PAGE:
Have you written a biography of a figure you admire? A swashbuckling historical romance with a powerful female protagonist? Perhaps you feel your subject matter needs a dash of excitement (Algebra Equations for Everyday Living, anyone?), or maybe the content of your nonfiction is strong, but could do with a bit more authority?
In our Literary Devices Series, we delve into the wonderful world of writing techniques to bring you some of the tools that have helped fashion the world’s most beloved works of literature.
In this, our first instalment, we start by looking at your book’s beginnings. In our fast-paced lives, our time is valuable. There are an infinite number of incredible things we can be doing—or reading—at any moment. An excellent preface or introduction can be a powerful tool to draw readers into your world—and convince them to stay. Whether a fiction or non-fiction author, here are 4 devices that will help you do just that:
What: Written by a third party, a foreword acts as an introduction to the author of the book. It may be written in a narrative style, detailing a conversation between the writer and the author on the subject of the book, or tell the tale of how the book came to be from an outside perspective. Forewords are most common in nonfiction works (self-help, how-to’s, health, fitness and wellness books, etc.), where the author’s expertise in the subject is most important.
Why: Having a peer attest to your expertise is an invaluable asset. A foreword from a well-known author, medical specialist, middle school teacher or business coach is the best testimony to the value of your book. Like a stamp of approval, it shows that a reputable person in the field values your work and vouches for you. It’s a powerful marketing tool and an instant boost of credibility to your book.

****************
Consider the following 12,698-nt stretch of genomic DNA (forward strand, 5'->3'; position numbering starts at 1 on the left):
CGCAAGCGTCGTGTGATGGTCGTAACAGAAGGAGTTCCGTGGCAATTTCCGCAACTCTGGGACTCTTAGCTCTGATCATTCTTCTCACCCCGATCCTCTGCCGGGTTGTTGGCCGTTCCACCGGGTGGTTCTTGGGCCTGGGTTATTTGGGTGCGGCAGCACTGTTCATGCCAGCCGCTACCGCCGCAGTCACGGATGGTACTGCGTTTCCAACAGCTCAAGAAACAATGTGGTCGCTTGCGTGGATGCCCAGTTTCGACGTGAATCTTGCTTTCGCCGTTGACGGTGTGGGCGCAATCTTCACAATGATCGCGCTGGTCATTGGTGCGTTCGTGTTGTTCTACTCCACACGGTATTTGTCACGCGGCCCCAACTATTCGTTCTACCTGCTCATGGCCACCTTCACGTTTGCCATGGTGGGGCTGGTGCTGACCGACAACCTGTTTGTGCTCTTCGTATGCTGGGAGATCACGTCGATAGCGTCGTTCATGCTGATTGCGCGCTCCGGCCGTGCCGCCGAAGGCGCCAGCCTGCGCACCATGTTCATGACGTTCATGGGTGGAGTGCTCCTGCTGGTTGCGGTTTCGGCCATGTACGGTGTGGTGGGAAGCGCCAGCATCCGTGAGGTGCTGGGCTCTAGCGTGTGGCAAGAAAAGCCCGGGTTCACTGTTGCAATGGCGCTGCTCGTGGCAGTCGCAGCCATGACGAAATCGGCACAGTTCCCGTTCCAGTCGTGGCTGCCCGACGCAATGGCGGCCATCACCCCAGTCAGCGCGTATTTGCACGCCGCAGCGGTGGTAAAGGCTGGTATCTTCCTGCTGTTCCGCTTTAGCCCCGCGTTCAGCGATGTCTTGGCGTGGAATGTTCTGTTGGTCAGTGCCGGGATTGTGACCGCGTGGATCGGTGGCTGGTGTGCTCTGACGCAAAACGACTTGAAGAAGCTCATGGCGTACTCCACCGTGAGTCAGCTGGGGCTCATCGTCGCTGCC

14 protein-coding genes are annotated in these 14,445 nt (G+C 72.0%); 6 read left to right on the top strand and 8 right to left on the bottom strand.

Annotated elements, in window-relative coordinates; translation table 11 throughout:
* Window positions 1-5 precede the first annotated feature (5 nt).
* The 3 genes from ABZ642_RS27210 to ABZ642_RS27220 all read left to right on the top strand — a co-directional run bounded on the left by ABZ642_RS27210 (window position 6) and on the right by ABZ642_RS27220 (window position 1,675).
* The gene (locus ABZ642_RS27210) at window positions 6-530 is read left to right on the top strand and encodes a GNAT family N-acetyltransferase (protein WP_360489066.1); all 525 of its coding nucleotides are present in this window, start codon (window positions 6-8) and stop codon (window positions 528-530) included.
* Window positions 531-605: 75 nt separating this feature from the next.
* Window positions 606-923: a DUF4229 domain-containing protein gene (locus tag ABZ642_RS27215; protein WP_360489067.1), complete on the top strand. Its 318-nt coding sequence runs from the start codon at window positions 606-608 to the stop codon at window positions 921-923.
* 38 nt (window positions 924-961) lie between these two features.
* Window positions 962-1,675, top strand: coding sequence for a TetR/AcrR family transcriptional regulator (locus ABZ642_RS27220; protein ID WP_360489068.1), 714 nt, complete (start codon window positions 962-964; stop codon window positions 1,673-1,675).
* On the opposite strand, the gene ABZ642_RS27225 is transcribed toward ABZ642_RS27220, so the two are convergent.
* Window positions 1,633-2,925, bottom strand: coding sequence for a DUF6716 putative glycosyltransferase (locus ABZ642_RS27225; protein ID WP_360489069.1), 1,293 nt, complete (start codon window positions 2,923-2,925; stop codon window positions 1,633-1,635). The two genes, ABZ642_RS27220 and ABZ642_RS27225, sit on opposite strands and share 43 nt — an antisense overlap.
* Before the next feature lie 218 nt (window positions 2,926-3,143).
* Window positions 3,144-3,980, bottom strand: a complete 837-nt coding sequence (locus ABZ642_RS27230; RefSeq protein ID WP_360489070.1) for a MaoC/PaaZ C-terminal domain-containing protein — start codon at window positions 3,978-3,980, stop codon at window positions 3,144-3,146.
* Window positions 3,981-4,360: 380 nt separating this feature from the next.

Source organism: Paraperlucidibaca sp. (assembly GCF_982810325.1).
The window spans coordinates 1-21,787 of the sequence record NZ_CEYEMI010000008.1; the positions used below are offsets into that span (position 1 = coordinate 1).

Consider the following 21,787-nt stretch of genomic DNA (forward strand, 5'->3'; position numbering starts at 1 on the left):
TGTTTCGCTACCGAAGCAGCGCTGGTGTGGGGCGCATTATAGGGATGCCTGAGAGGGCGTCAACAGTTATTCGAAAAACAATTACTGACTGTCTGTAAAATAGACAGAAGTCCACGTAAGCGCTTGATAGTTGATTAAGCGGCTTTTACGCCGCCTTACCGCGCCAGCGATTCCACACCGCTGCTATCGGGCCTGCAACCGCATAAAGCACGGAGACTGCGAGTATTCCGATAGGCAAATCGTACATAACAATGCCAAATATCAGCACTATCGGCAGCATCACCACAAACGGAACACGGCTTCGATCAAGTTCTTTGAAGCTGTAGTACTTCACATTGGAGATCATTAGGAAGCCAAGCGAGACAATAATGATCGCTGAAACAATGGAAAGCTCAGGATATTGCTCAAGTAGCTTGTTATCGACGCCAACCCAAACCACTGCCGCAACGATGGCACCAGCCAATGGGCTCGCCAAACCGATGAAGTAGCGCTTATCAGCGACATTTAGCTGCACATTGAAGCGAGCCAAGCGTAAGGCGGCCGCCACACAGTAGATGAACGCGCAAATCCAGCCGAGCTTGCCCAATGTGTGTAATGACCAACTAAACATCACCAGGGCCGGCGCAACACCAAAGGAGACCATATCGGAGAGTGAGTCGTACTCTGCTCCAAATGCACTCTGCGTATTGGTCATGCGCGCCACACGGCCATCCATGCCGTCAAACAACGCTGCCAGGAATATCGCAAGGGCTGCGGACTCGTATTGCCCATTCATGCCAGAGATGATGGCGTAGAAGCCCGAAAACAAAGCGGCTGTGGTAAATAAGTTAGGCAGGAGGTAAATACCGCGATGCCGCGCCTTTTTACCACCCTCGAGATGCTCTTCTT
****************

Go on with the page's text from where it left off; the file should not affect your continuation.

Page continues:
What: A preface (or proem) is typically written by the author of the book, sometimes the editor. It is used to explain important introductory information—that is, information relevant to the content but not contained within the main text of the book. Common prefatory information includes: the book’s origins, intentions, or limitations; the broader historical context of its story; events that occurred after the book was published (most relevant to nonfiction, such as true crime novels).
Why: If you wish to tell your reader a few nonessential details about your book a preface is the place to do it. Conversational in tone, it encourages the reader’s curiosity without giving anything away, and enriches their reading experience by providing a wider context for them to delve into.
What: Preceding the first chapter, an introduction is nonetheless an important part of a book’s main content. It may include important statistics, background information, or remarks on how to read the material, ie. what point of view one may wish to keep in mind throughout.
Why: Writing an introduction allows you to open the subject of your book with a ‘broad view’, displaying your knowledge of the subject matter by providing key information that will inform the reading of it. It situates you as an expert in the field and provides a platform for you to establish your authority, your intentions, and the tone of your book.
What: A prologue begins the action of a fiction book. It might be a diary entry, a flashback, a prophecy, or a scene from within the story. Whatever it is, it presents the reader with a pivotal moment of the story they are about to read, perhaps foreshadowing a dramatic event or betraying a character’s fate ahead of time. It is almost always paired with an epilogue, which comes at the very end of a story.
Why: The first sentence of a novel has only one job: to make the reader want to read the second. A prologue is an excellent tool for dropping the reader immediately into the drama and action of your story, providing a compelling and action-packed scene which grips the reader in its immediacy, a technique called narrative urgency. Additionally, a foreboding prologue tinges the entirety of the rest of the story, leaving the reader wondering when and how the scene will take place within the natural course of the story. When done right, a prologue can create tension within the first page of the story, establishing your book as an immediate ‘page-turner’.
Written & Edited by Kate Juniper, FriesenPress Editing and Illustrations Coordinator